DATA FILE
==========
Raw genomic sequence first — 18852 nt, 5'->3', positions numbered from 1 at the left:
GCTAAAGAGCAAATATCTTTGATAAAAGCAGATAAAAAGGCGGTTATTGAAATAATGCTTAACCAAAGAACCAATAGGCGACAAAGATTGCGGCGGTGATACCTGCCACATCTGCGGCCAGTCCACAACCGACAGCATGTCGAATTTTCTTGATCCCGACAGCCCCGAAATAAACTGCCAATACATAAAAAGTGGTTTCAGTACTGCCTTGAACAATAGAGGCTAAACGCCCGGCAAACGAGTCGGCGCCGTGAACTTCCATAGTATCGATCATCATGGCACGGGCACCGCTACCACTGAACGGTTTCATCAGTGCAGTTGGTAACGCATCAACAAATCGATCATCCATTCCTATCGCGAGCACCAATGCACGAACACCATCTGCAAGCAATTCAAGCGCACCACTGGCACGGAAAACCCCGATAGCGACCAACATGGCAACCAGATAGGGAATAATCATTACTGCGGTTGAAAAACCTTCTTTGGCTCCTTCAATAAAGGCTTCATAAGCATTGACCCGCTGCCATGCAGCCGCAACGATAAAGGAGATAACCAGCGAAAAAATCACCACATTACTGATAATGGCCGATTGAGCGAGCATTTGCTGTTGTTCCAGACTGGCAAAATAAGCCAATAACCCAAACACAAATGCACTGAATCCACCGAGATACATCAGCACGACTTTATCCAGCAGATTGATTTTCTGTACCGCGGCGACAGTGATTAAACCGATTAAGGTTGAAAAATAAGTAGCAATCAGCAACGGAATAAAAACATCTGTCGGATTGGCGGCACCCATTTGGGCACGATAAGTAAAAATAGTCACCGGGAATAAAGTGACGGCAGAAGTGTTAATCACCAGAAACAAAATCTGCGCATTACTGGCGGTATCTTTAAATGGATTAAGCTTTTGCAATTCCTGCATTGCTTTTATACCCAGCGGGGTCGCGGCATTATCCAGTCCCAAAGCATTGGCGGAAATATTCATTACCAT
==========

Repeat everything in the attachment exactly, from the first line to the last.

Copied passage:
Raw genomic sequence first — 18852 nt, 5'->3', positions numbered from 1 at the left:
GCTAAAGAGCAAATATCTTTGATAAAAGCAGATAAAAAGGCGGTTATTGAAATAATGCTTAACCAAAGAACCAATAGGCGACAAAGATTGCGGCGGTGATACCTGCCACATCTGCGGCCAGTCCACAACCGACAGCATGTCGAATTTTCTTGATCCCGACAGCCCCGAAATAAACTGCCAATACATAAAAAGTGGTTTCAGTACTGCCTTGAACAATAGAGGCTAAACGCCCGGCAAACGAGTCGGCGCCGTGAACTTCCATAGTATCGATCATCATGGCACGGGCACCGCTACCACTGAACGGTTTCATCAGTGCAGTTGGTAACGCATCAACAAATCGATCATCCATTCCTATCGCGAGCACCAATGCACGAACACCATCTGCAAGCAATTCAAGCGCACCACTGGCACGGAAAACCCCGATAGCGACCAACATGGCAACCAGATAGGGAATAATCATTACTGCGGTTGAAAAACCTTCTTTGGCTCCTTCAATAAAGGCTTCATAAGCATTGACCCGCTGCCATGCAGCCGCAACGATAAAGGAGATAACCAGCGAAAAAATCACCACATTACTGATAATGGCCGATTGAGCGAGCATTTGCTGTTGTTCCAGACTGGCAAAATAAGCCAATAACCCAAACACAAATGCACTGAATCCACCGAGATACATCAGCACGACTTTATCCAGCAGATTGATTTTCTGTACCGCGGCGACAGTGATTAAACCGATTAAGGTTGAAAAATAAGTAGCAATCAGCAACGGAATAAAAACATCTGTCGGATTGGCGGCACCCATTTGGGCACGATAAGTAAAAATAGTCACCGGGAATAAAGTGACGGCAGAAGTGTTAATCACCAGAAACAAAATCTGCGCATTACTGGCGGTATCTTTAAATGGATTAAGCTTTTGCAATTCCTGCATTGCTTTTATACCCAGCGGGGTCGCGGCATTATCCAGTCCCAAAGCATTGGCGGAAATATTCATTACCAT